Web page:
Lange's debut novel works with a profound mixture of crucial topics: obesity, bullying, the power of the internet, parenting woes, and the power of music. If you suspect this book is a mess because it attempts to work all of these ingredients together, you suspect wrong. (Also, that's my only food related metaphor for this review. I promise. Oh wait, Promise is a non-dairy spread. argh!)
Back on target.
Butter, the protagonist, walks a fine line of being sympathetic and unsympathetic. He's obese and relatively okay with it, though plenty of things in his life cause him to question his lifestyle. It's not difficult to see why he's complacent, since his mother obsesses over his eating habits but seems incapable of controlling his diet in a meaningful way (aside from cutting out sugar at one point). I could see a version of this book wherein Butter drives readers away, but there's something about him that's vulnerable without being forced. Butter doesn't begin to change his behavior until he finds an online forum featuring comments from his friends at school, who vote him Most Likely to Die of a Heart Attack. He's forced to see himself through the eyes of his peers -- and the internet certainly can make that feeling sharp and profound. He doesn't like what he sees (and reads). So he decides to give up.
Now, it's never completely clear whether Butter truly meant to kill himself live on New Year's Eve or if he meant to just create another buffer around himself by showing people he knew what they said/thought about him. Butter goes back and forth, which means I go back and forth as well. In the end, it doesn't matter what his INITIAL intention is, just what he ultimately chooses to do. I think the book succeeds because of Butter's ambivalence to his own decision. The threat to kill himself, though, needs to feel possible, and Butter gathers information that suggests he is planning his suicide, though, he's more than willing to back off when something positive happens in his life (weight loss, cute girl is nice to him, etc).
In many ways, the specter of death is one of the most crucial aspects of life's meaning. Without death, life carries on endlessly. Death forces us to ponder meaning, purpose, morality, and more, simply because we know we'll run out of time eventually. (Anyone who's read any Modernist literature knows the importance of death to literary characters. It's the fuel for much philosophizing.)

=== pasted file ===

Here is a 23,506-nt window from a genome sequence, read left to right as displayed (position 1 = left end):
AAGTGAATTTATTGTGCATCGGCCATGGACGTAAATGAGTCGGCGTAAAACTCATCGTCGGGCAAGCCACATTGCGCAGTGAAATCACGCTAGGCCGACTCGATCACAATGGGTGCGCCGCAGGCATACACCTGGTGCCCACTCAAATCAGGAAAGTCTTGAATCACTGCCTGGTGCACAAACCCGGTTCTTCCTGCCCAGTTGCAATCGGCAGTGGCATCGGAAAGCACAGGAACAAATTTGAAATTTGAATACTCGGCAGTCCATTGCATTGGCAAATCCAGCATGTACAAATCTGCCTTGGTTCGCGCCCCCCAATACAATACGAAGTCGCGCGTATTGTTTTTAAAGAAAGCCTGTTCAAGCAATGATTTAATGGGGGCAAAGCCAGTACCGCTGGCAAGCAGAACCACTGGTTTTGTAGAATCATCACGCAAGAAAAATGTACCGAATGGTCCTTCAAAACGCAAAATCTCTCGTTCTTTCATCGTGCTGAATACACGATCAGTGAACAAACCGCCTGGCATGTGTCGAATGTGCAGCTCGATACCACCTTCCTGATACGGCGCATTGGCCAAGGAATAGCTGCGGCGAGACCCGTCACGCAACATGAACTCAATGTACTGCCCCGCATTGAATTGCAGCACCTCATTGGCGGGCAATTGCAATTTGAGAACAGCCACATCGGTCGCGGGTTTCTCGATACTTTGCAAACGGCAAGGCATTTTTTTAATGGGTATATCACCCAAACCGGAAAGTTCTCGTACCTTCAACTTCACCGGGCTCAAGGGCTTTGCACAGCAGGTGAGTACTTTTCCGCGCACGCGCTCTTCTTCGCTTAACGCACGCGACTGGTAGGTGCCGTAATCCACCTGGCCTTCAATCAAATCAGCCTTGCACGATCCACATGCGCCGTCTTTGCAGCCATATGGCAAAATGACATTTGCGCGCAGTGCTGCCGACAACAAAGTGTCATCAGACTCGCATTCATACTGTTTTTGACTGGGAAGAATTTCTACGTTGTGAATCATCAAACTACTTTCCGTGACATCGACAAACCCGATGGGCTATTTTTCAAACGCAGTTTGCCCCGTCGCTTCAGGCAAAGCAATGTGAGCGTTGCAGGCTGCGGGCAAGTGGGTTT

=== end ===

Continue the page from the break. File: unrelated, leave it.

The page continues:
Here, Butter decides to eat himself over the edge and it causes him to change his behavior. He gains popularity, gains access to the girl he's had a crush on from afar (and a relationship over the internet), he gains a sense of worth. All because he decided his life had no worth.
As the plot progresses, Lange rightly focuses on Butter and his struggle as opposed to the various social issues the novel threads together. I found his complexity and hypocrisy very satisfying more so because Lange does not obsess on certain aspects of the story -- the power of the internet, as well as parenting woes. In lesser hands, a certain amount of moralizing and demonizing would occur to be sure the reader understood that the internet is bad or that parents are just "doing their best." While I can't answer for other readers, I never felt Butter's parents were simply good or bad, just frustrated (and, for me, frustrating in their believable behaviors). Nor did I find Butter's experience on the internet to be a judgment of the internet itself, (though it plays a huge role in Butter's self-esteem issues, Lange is clear that the internet both enhances and harms his self-worth).
I think Butter is a fantastic addition to books about suicide and bullying because it doesn't pander and it allows its characters to be real, especially towards the climax when Butter and Anna have a few key conversations. While the ending might feel a little too happy, I believe Lange earns the feelings because she wasn't afraid to let Butter be real in the rest of the novel.
Saturday, October 13, 2012
I've got a post over at The Crowe's Nest (my agent's blog) about the connection between reading and mental health. As a college adjunct who teaches literature, I see the way reading gives students a chance to talk about mental health -- both as a part of stories and as part of their own lives -- in a productive way.
Please check it out and comment! Thanks!
Please check it out and comment! Thanks!